Normandy is a region in the North of France, lying on the English Channel.
The Viking leader Rollo who had besieged Paris was given Normandy in 911 under the Treaty of St. Claire, in return for defending it against future pirate attacks. By the 11th century the Norman people had become a mixture of native Franks and Viking immigrants.
Norman culture spread into England with the Norman Conquest led by the Duke of Normandy in 1066, William the Conqueror. Normandy was sporadically under English control, until the end of the Hundred Years' War in 1453, from which point it remained with France until World War II.
The Dukes of Normandy
An amount of this, including most of the details of children, has been "listed" from the research of Robert Sewell, who has placed it on the Web at .
- Rollo (also known as Rolf, and, after baptism, Robert). The original "Norman", a Viking raider who seized land along the River Seine around 911CE, fought with king Charles III the Simple of France, was ceded what is now Normandy in return for stopping his raids, and was recognised as its feudal tenant (although it is not clear whether or not he received the formal title of Duke). His first wife, Poppa of Valois, was a descendant of Charlemagne. His eldest son succeeded him in Normandy. He died around 932CE.
- William Longsword. Rollo's son, he may have been born before his father "acquired" Normandy. He succeeded his father in 927CE, and married another female descendant of Charlemagne, Adela (or Sprota) of Senlis. His eldest son succeded him on his death in 942. There is no evidence to point to his having received the ducal title.
- Richard the Fearless. Born in 933CE, he took over Normandy at the age of 9 from his deceased father. He married Emma of Paris, a daughter of Hugh "the Great" Capet, and later Gunnor of Crepon, thereby legitimising any children he had previously had by her. His eldest son succeeded him, but again Richard does not appear to have attained the formal rank of duke. Along his other children were Emma of Normandy, born about 986, who married kingAethelred Unraed of England in 1002, and bore him a son who was to be king Edward the Confessor. After Aethelred's death, she married Canute (or Cnut), who was then king in Aethlred's place, in 1012, and bore him Hardicanute, king from 1035-40. Also Hawise who married Geoffrey, Duke of Brittany.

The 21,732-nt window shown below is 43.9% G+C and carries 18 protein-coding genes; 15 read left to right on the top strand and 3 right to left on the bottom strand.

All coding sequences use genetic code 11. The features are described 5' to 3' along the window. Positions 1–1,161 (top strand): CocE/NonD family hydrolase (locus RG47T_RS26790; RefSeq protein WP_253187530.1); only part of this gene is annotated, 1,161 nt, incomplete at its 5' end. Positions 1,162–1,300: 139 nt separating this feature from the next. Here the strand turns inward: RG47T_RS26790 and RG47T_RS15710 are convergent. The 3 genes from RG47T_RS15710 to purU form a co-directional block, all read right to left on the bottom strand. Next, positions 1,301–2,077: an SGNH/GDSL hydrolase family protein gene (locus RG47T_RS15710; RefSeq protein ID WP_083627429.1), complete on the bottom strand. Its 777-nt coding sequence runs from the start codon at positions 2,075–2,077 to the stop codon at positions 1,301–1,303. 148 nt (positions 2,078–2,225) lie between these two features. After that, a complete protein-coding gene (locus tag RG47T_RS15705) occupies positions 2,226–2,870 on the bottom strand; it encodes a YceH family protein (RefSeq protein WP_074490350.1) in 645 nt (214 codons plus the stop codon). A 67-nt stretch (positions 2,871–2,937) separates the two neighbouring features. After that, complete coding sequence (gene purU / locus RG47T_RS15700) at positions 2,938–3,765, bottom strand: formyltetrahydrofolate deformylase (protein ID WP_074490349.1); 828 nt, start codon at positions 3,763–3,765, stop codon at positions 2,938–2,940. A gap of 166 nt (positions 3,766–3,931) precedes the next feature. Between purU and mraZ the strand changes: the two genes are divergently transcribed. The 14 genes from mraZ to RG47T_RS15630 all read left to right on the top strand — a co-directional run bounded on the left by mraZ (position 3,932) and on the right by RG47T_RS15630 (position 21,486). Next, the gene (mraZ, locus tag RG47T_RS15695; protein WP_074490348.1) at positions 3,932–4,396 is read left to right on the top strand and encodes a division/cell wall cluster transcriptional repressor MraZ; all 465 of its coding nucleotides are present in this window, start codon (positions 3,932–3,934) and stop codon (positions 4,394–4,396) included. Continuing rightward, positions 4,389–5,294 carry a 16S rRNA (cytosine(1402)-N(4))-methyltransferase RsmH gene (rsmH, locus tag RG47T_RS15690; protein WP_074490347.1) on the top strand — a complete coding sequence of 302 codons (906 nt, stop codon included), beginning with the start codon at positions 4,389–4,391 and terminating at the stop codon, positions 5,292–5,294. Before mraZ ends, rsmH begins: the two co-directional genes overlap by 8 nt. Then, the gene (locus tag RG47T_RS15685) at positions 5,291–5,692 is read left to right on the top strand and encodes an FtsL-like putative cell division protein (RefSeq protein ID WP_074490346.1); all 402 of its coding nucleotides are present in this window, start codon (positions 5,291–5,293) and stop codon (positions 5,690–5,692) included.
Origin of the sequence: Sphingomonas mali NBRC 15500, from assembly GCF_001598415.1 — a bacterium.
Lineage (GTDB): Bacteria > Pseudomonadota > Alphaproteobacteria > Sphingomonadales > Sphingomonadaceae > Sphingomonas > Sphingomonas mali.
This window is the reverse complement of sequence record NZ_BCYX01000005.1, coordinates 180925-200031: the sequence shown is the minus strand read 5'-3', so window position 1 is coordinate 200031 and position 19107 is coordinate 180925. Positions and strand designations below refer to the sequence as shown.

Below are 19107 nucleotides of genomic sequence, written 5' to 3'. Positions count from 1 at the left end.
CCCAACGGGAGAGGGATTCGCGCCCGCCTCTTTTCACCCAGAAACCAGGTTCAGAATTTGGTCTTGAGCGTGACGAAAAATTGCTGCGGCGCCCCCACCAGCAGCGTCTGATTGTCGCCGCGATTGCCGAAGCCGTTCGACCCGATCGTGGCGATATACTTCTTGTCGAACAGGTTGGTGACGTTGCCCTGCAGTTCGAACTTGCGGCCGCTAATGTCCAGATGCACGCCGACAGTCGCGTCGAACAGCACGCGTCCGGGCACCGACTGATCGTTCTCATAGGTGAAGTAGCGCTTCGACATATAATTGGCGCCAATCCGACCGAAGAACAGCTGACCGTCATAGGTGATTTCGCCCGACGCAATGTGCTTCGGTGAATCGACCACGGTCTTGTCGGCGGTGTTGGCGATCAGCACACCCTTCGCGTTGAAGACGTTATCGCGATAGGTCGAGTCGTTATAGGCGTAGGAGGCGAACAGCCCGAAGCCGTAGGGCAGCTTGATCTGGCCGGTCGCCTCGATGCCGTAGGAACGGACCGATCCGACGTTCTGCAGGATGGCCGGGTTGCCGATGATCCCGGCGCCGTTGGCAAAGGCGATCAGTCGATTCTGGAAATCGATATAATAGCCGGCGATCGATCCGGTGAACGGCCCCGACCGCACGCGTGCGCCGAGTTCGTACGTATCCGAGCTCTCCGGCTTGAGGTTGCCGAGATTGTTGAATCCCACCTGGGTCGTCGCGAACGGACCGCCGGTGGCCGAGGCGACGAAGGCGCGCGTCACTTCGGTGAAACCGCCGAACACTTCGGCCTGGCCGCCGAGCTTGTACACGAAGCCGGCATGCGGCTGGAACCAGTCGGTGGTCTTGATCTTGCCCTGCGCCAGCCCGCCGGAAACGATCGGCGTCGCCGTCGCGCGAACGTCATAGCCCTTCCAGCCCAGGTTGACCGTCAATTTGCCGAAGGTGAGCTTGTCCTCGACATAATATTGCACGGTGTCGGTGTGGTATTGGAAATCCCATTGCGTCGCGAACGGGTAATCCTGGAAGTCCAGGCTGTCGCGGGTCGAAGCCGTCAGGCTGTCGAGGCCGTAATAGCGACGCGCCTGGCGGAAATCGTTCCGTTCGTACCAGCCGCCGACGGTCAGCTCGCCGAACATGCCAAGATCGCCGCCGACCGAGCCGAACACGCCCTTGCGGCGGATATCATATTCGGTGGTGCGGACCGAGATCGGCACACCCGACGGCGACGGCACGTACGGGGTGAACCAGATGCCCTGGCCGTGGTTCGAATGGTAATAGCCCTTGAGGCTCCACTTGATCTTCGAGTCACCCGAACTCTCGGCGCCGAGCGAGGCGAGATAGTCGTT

- Richard the Good. Son of the Fearless, his first wife was Judith of Brittany, daughter of Duke Conan (the Crooked). Their son succeded his father, when he died in August 1026. Their second son, Robert, was also to be duke; one of their daughters, Alice (or Adelaide) married Rainald, Count of Burgundy; the other, Eleanora (also known as Judith) married Baldwin IV, Count of Flanders. This Richard is known to have been recognised as Duke of Normandy.
- He later remarried, in 1017, to Estrith, daughter of Sweyn Forkbeard king of Denmark, but they were divorced shortly afterwards.
- Richard (III). He succeded his father and married Princess Adela or Alix of France, daughter to king Robert II (the Pious), in Janury 1027. In August of the same year, he died suddenly (rumour had it, of poison). Their posthumously-born son, Nicholas, was relegated to a monastic life, and his uncle, Richard's brother, Robert, took over the dukedom. Princess Adela remarried, to Baldwin V, Count of Flanders, and their daughter, Mathilda, was to marry Duke William of Normandy.
- Robert (the devil). Born about 1008CE, he seized Normandy and the ducal title on the (sudden) death of his nephew, in 1027. Shortly afterwards his girlfriend Herleva, daughter of Fulbert, a tanner of Falais, gave birth to their son, William, a bastard. They also had a daughter, Adeliza, who married, serially, a Count of Ponthieu, a Count of Lens, and a Count of Champagne. Robert married, in 1031, Estrith, and divorced her a year later. This was the same Estrith who had previously been his father's wife. In late 1034, Robert was inspired to crusade, but on the way home he died.
- William (the Bastard). Son of Robert and Herleva, William took over Normandy when the news of his father's death came in 1035. In 1053 he married Mathilda of Flanders. In 1066 he invaded England, having previously been promised the throne by king Edward the Confessor, overthrowing the usurper, Harold Godwinson. Of his children Robert, the eldest, became Duke of Normandy after him, and mortgaged the duchy to raise money to go on Crusade, his sons William Rufus and Henry Beauclerc became kings of England after him, and his daughter Adela married Stephen, Count of Blois, and their son Stephen seized the English throne after Henry.
- Robert Curthose. Duke after William, he coveted the English throne given to his younger brother William Rufus, but was unable to seize it. He then went on Crusade, mortgaging Normandy to raise money, and on his return found that William had died and been succeeded by Henry Beauclerc. Robert raised objections, and tried an invasion, Henry counter-struck and, repelling Robert, then invaded Normandy, captured Duke Robert, imprisoned him, and took the duchy into the English crown.